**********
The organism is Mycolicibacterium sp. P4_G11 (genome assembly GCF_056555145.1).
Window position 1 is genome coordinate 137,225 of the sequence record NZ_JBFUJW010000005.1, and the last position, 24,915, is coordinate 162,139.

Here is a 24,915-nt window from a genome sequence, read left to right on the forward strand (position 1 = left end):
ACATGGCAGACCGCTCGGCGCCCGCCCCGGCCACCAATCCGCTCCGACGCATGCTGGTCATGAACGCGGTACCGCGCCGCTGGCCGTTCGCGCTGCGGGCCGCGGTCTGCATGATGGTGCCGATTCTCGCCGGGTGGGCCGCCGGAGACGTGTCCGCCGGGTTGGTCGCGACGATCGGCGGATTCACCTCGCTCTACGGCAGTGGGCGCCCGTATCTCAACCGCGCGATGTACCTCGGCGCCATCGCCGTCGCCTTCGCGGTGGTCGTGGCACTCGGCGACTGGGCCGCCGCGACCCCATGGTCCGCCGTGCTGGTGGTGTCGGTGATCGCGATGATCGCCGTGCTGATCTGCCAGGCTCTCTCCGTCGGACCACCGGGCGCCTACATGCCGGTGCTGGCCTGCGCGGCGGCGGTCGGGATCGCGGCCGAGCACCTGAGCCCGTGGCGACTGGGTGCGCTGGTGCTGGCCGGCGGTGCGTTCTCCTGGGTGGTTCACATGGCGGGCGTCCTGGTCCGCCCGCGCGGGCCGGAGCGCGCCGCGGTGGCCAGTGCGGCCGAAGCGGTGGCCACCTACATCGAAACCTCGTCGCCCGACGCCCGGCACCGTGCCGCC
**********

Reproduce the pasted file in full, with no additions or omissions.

The organism is Mycolicibacterium sp. P4_G11 (genome assembly GCF_056555145.1).
Window position 1 is genome coordinate 137,225 of the sequence record NZ_JBFUJW010000005.1, and the last position, 24,915, is coordinate 162,139.

Here is a 24,915-nt window from a genome sequence, read left to right on the forward strand (position 1 = left end):
ACATGGCAGACCGCTCGGCGCCCGCCCCGGCCACCAATCCGCTCCGACGCATGCTGGTCATGAACGCGGTACCGCGCCGCTGGCCGTTCGCGCTGCGGGCCGCGGTCTGCATGATGGTGCCGATTCTCGCCGGGTGGGCCGCCGGAGACGTGTCCGCCGGGTTGGTCGCGACGATCGGCGGATTCACCTCGCTCTACGGCAGTGGGCGCCCGTATCTCAACCGCGCGATGTACCTCGGCGCCATCGCCGTCGCCTTCGCGGTGGTCGTGGCACTCGGCGACTGGGCCGCCGCGACCCCATGGTCCGCCGTGCTGGTGGTGTCGGTGATCGCGATGATCGCCGTGCTGATCTGCCAGGCTCTCTCCGTCGGACCACCGGGCGCCTACATGCCGGTGCTGGCCTGCGCGGCGGCGGTCGGGATCGCGGCCGAGCACCTGAGCCCGTGGCGACTGGGTGCGCTGGTGCTGGCCGGCGGTGCGTTCTCCTGGGTGGTTCACATGGCGGGCGTCCTGGTCCGCCCGCGCGGGCCGGAGCGCGCCGCGGTGGCCAGTGCGGCCGAAGCGGTGGCCACCTACATCGAAACCTCGTCGCCCGACGCCCGGCACCGTGCCGCC